How can you tell the difference between ceramic and porcelain?
Some of you are waving your hand, nearly jumping out of your seat to answer,
“I know, I know!
Just tap it and you can
tell from the sound.”
While some people believe they can hear the difference if they tap the item lightly with their finger, ears cannot distinguish between
Ceramics, Pottery, Porcelain, and Fine China. These are all terms for sedimentary rock in a form called clay.
It’s all just clay.
Clay may be used with other materials, treated with specific methods, and fired at different temperatures, making them different from the other.
If we leave our ears out of it we can learn to tell the difference between ceramics, pottery, porcelain, and fine china by using two of our other senses - Sight and Touch.
is made out of materials that change form permanently when heated
consists of clay plus one or more other materials such as glaze
is porous, can absorb water
is made only with clay
is used to create a vessel, a bowl, a dish, a cup - a pot
is the oldest form of ceramics
is often created on a potter’s wheel
Take a moment now to remember Patrick Swayze and Demi Moore in the movie Ghost.
porcelain is made from kaolin, a type of white clay
it is fired at a higher temperature than ceramics, making it more durable
it has a fine and smooth surface
the material is thinner than ceramics, resulting in a translucent product when held to the light
fired porcelain has a whiter and more delicate appearance than ceramics
the word 'porcelain' comes from the Latin word 'porcella,' meaning seashell
porcelain is denser and less porous than ceramic
it is superior in resisting staining
it is less likely to crack with temperature fluctuations
it is much lighter in weight than a ceramic counterpart
the term 'china' may be used interchangeably with porcelain
it is a smooth, white, and lustrous product
china is very delicate in appearance only
it had strength and resistance to chipping due to its high firing temperature.
is a type of clay used to make porcelain
bone china is created the same way as porcelain china but the clay includes an extra ingredient, bone ash
bone ash gives the body of the plate a unique milky white color
bone ash adds translucency to the body of the product and makes it stronger
bone ash makes it less brittle, more resilient and less likely to break
bone china is usually thinner and the glaze is smoother than porcelain china
is the oldest type of pottery
is the softest type of pottery, easily scratched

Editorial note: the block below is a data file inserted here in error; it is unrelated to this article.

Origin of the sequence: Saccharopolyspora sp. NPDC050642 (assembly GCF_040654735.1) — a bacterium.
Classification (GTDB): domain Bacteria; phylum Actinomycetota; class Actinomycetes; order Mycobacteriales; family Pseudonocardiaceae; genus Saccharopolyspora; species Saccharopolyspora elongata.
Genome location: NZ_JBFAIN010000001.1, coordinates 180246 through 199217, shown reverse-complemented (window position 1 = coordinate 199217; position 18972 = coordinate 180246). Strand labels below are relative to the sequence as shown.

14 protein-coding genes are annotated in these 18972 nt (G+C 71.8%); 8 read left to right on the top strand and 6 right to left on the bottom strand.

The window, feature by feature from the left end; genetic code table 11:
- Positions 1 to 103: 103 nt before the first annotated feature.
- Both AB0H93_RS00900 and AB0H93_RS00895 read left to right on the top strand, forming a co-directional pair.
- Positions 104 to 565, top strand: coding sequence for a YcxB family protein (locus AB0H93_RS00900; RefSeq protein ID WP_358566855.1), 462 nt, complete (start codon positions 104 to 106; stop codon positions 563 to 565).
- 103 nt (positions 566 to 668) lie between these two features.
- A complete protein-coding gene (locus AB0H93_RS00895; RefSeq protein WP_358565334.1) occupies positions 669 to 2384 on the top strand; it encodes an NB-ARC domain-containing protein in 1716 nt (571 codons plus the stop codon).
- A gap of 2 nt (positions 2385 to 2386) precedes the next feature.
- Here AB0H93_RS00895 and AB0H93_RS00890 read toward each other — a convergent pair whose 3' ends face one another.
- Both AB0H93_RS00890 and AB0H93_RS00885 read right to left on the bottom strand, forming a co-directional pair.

is porous, water absorbant
varies in color from buff to dark red, gray, black, and cream, depending on the amount of iron in the clay
is dense, opaque, and stone-like after firing
is used in commercial manufacturing
is used in the creation of fine art pottery
is popular for modern-day tableware
Now you know the basics.
It's time to use your senses
of sight and touch.
Look at It!
Hold each figurine up to the light
Hold each object up to the light and wave a finger back and forth behind it. Porcelain is translucent, It will allow the shadow of your finger to pass through it, Ceramic is completely opaque.
Note the appearance. Porcelain may have a thinner, whiter, and more delicate appearance than ceramic.
If both pieces are white, notice which has more gloss. The fusion of petuntse and kaolin in porcelain gives it a glossy, glass-like appearance.
Unless you are a bull in a china shop, like I am, ignore your mother’s command that you do not touch anything (given with ‘the look').
Even at 61 years old I enter a china department with my hands clasped behind my back.
Touch it all. Feel the smoothness, the coolness, the form.
Run a finger over the surface of each item.
The porcelain will feel fine and smooth, like the surface of an eggshell
Why does it matter?
It may or may not.
When I purchase a piece because I love the form, purpose, price, color, style, etc… its position on the periodic table doesn’t matter.
If I am purchasing a piece and am told in writing, or orally, that it is such and such, I want to know for sure what I am are purchasing is correctly represented.
When I purchasing a piece as a personal investment, or to re-sell, I authenticate. What is is? What are the materials? When was it made? Where? Was is cared for? Is it a desired object? Is it priced fairly?
I obtain answers to all these questions to ensure profitability and to protect my reputation as a knowledgable and honest seller.
But mostly, I want to share authentic, valuable, and precious treasures with you. I want you to experience the same joy with the item that I have.
THAT is why I have A Vintage Addiction
Upcoming episodes :
Is it Hand-painted or Transferware?
Ceramic Markings, Makers, and Dates
Ceramics Care Guide
The Glossary of Ceramic Terms